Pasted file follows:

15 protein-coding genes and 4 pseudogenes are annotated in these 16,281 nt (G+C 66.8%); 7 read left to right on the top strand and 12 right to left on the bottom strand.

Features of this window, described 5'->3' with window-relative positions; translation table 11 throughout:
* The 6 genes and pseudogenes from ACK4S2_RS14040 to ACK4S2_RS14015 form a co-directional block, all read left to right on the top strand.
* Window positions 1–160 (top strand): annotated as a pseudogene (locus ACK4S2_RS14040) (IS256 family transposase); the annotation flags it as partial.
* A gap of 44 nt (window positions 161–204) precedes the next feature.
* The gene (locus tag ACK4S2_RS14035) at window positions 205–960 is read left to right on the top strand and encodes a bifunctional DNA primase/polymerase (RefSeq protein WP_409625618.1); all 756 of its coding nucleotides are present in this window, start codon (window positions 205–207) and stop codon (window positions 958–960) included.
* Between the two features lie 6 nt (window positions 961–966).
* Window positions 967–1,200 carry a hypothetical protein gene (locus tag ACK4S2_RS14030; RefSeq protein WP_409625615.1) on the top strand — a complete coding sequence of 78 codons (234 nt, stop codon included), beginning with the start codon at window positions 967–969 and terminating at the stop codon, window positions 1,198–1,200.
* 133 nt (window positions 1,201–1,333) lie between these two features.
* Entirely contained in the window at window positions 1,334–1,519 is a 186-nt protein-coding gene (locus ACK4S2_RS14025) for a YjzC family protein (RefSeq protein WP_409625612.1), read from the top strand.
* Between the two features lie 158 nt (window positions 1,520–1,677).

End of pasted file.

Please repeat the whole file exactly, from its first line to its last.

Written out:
15 protein-coding genes and 4 pseudogenes are annotated in these 16,281 nt (G+C 66.8%); 7 read left to right on the top strand and 12 right to left on the bottom strand.

Features of this window, described 5'->3' with window-relative positions; translation table 11 throughout:
* The 6 genes and pseudogenes from ACK4S2_RS14040 to ACK4S2_RS14015 form a co-directional block, all read left to right on the top strand.
* Window positions 1–160 (top strand): annotated as a pseudogene (locus ACK4S2_RS14040) (IS256 family transposase); the annotation flags it as partial.
* A gap of 44 nt (window positions 161–204) precedes the next feature.
* The gene (locus tag ACK4S2_RS14035) at window positions 205–960 is read left to right on the top strand and encodes a bifunctional DNA primase/polymerase (RefSeq protein WP_409625618.1); all 756 of its coding nucleotides are present in this window, start codon (window positions 205–207) and stop codon (window positions 958–960) included.
* Between the two features lie 6 nt (window positions 961–966).
* Window positions 967–1,200 carry a hypothetical protein gene (locus tag ACK4S2_RS14030; RefSeq protein WP_409625615.1) on the top strand — a complete coding sequence of 78 codons (234 nt, stop codon included), beginning with the start codon at window positions 967–969 and terminating at the stop codon, window positions 1,198–1,200.
* 133 nt (window positions 1,201–1,333) lie between these two features.
* Entirely contained in the window at window positions 1,334–1,519 is a 186-nt protein-coding gene (locus ACK4S2_RS14025) for a YjzC family protein (RefSeq protein WP_409625612.1), read from the top strand.
* Between the two features lie 158 nt (window positions 1,520–1,677).